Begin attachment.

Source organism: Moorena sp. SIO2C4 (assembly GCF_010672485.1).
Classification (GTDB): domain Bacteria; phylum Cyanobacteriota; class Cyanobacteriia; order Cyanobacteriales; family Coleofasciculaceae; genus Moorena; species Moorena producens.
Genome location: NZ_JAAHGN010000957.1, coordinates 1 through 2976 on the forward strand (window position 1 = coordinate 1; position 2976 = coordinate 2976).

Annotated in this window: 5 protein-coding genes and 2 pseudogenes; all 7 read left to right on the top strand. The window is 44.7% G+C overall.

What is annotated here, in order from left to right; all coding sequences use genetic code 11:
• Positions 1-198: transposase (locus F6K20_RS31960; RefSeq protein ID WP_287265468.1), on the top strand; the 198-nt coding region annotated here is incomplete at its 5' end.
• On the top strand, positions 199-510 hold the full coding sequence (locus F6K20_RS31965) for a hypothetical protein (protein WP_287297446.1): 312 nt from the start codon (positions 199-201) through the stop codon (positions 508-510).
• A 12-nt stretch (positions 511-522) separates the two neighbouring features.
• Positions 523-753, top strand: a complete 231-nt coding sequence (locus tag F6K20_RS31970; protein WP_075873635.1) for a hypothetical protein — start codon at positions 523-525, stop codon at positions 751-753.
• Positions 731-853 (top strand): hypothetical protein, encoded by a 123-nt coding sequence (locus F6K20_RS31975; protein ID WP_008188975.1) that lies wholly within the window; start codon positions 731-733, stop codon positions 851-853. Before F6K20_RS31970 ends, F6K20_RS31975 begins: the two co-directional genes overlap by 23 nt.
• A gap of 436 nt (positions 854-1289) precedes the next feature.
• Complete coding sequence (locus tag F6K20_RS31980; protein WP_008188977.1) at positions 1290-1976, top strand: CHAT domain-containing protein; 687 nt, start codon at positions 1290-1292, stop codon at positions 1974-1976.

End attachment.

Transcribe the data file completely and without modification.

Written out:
Source organism: Moorena sp. SIO2C4 (assembly GCF_010672485.1).
Classification (GTDB): domain Bacteria; phylum Cyanobacteriota; class Cyanobacteriia; order Cyanobacteriales; family Coleofasciculaceae; genus Moorena; species Moorena producens.
Genome location: NZ_JAAHGN010000957.1, coordinates 1 through 2976 on the forward strand (window position 1 = coordinate 1; position 2976 = coordinate 2976).

Annotated in this window: 5 protein-coding genes and 2 pseudogenes; all 7 read left to right on the top strand. The window is 44.7% G+C overall.

What is annotated here, in order from left to right; all coding sequences use genetic code 11:
• Positions 1-198: transposase (locus F6K20_RS31960; RefSeq protein ID WP_287265468.1), on the top strand; the 198-nt coding region annotated here is incomplete at its 5' end.
• On the top strand, positions 199-510 hold the full coding sequence (locus F6K20_RS31965) for a hypothetical protein (protein WP_287297446.1): 312 nt from the start codon (positions 199-201) through the stop codon (positions 508-510).
• A 12-nt stretch (positions 511-522) separates the two neighbouring features.
• Positions 523-753, top strand: a complete 231-nt coding sequence (locus tag F6K20_RS31970; protein WP_075873635.1) for a hypothetical protein — start codon at positions 523-525, stop codon at positions 751-753.
• Positions 731-853 (top strand): hypothetical protein, encoded by a 123-nt coding sequence (locus F6K20_RS31975; protein ID WP_008188975.1) that lies wholly within the window; start codon positions 731-733, stop codon positions 851-853. Before F6K20_RS31970 ends, F6K20_RS31975 begins: the two co-directional genes overlap by 23 nt.
• A gap of 436 nt (positions 854-1289) precedes the next feature.
• Complete coding sequence (locus tag F6K20_RS31980; protein WP_008188977.1) at positions 1290-1976, top strand: CHAT domain-containing protein; 687 nt, start codon at positions 1290-1292, stop codon at positions 1974-1976.